And last but not least…the ending. The ending of Ahsoka would’ve been perfect, as I mentioned above, with the promise of further explanation and adventure in a series of movies. And while I’m sure they’ll make a season two, it just isn’t the same knowing the events of the sequel movie trilogy are in their future. Don’t get me wrong, the ending wasn’t bad, and I definitely liked it! It’s just those sequel movies keeping us from what could’ve been.

In the end, I probably give this show a 9/10; I really, really loved it. It explored a treasured character in live-action with a fantastic cast, great music, and a whole lot of adventure. If season two is in our future, you can bet I’ll be there.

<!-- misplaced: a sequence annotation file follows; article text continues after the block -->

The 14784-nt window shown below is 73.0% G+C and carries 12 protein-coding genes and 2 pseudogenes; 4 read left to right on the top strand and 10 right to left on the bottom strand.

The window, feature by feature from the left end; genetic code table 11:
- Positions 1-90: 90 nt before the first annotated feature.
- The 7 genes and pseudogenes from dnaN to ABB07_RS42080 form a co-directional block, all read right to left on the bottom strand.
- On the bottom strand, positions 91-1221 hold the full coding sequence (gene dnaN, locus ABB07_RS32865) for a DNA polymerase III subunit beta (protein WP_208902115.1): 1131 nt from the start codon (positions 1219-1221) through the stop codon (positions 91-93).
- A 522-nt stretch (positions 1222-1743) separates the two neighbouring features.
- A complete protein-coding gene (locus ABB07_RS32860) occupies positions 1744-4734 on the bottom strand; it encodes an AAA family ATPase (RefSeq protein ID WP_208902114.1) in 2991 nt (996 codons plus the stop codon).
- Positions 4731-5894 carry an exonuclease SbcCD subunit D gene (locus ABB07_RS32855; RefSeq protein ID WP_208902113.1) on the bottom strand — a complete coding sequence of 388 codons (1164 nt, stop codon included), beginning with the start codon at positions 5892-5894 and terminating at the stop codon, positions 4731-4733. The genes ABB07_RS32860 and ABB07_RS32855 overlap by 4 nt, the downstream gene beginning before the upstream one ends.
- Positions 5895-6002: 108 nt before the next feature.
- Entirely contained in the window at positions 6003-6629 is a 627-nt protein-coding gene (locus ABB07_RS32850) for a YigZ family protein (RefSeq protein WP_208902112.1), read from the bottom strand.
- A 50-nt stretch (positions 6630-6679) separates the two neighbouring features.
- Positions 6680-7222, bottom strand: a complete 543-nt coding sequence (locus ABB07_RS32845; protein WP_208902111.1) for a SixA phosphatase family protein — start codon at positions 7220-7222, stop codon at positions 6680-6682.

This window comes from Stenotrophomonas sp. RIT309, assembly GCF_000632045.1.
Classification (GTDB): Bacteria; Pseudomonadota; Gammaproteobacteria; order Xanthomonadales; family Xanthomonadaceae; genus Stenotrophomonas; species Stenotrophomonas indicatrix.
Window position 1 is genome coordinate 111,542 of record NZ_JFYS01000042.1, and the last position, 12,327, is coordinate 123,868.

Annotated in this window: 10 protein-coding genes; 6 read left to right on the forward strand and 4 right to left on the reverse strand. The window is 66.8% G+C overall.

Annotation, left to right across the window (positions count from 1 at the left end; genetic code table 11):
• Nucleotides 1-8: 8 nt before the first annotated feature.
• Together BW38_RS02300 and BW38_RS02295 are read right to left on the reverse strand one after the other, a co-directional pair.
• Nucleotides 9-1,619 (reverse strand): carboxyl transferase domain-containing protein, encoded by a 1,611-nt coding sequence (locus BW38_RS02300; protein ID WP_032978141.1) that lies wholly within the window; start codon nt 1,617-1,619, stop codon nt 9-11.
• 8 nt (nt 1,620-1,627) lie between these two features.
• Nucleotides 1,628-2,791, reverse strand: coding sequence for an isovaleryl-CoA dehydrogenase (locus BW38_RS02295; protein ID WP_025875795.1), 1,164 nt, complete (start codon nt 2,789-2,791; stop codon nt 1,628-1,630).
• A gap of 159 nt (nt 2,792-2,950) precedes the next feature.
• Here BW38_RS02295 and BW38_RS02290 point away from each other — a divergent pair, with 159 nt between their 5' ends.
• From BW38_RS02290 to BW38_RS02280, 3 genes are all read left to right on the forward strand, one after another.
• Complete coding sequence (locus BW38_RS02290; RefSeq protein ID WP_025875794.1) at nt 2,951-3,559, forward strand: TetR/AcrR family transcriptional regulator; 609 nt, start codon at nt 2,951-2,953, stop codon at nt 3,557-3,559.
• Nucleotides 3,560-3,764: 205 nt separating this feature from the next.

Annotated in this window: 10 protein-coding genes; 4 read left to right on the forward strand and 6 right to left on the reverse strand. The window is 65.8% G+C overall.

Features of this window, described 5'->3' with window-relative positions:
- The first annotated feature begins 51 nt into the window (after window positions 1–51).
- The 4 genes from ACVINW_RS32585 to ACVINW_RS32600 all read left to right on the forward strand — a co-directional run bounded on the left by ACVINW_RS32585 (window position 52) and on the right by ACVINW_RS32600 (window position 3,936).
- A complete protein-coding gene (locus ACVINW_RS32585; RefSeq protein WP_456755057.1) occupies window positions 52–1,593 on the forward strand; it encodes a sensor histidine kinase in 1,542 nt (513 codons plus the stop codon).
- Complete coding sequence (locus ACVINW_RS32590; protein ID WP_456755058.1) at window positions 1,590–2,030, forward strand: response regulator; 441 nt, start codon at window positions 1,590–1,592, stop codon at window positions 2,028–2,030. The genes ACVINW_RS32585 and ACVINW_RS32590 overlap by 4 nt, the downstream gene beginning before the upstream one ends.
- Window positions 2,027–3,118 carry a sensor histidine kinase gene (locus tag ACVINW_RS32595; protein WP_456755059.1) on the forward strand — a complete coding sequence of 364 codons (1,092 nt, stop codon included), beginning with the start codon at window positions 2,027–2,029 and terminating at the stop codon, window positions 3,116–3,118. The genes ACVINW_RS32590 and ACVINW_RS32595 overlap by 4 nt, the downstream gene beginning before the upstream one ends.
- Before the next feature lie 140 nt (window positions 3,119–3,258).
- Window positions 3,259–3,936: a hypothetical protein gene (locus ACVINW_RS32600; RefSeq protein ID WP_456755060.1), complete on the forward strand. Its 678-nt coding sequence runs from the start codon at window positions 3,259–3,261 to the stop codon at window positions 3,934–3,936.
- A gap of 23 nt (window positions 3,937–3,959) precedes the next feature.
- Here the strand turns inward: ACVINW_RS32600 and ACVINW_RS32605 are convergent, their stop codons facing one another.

Alison is a second-year student at the University of Pittsburgh, and she is currently serving as an editor and writer. Her favorite things to write about are video game/pop culture commentary, music recommendations, and mental health advice. Alison is majoring in Communication Science and Disorders, minoring in English Literature, and working towards a certificate in American Sign Language. In addition to Her Campus, she is a member of the Honors College and National Student Speech Language Hearing Association chapter at Pitt. She is also a research assistant at the Brain Systems for Language Lab at the University of Pittsburgh's School of Health and Rehabilitation Sciences. In the future, she plans to attend graduate school for either Audiology or Speech-Language Pathology. In her free time, Alison loves to read, play video games, listen to music, and hang out with her cat, Peanut Butter.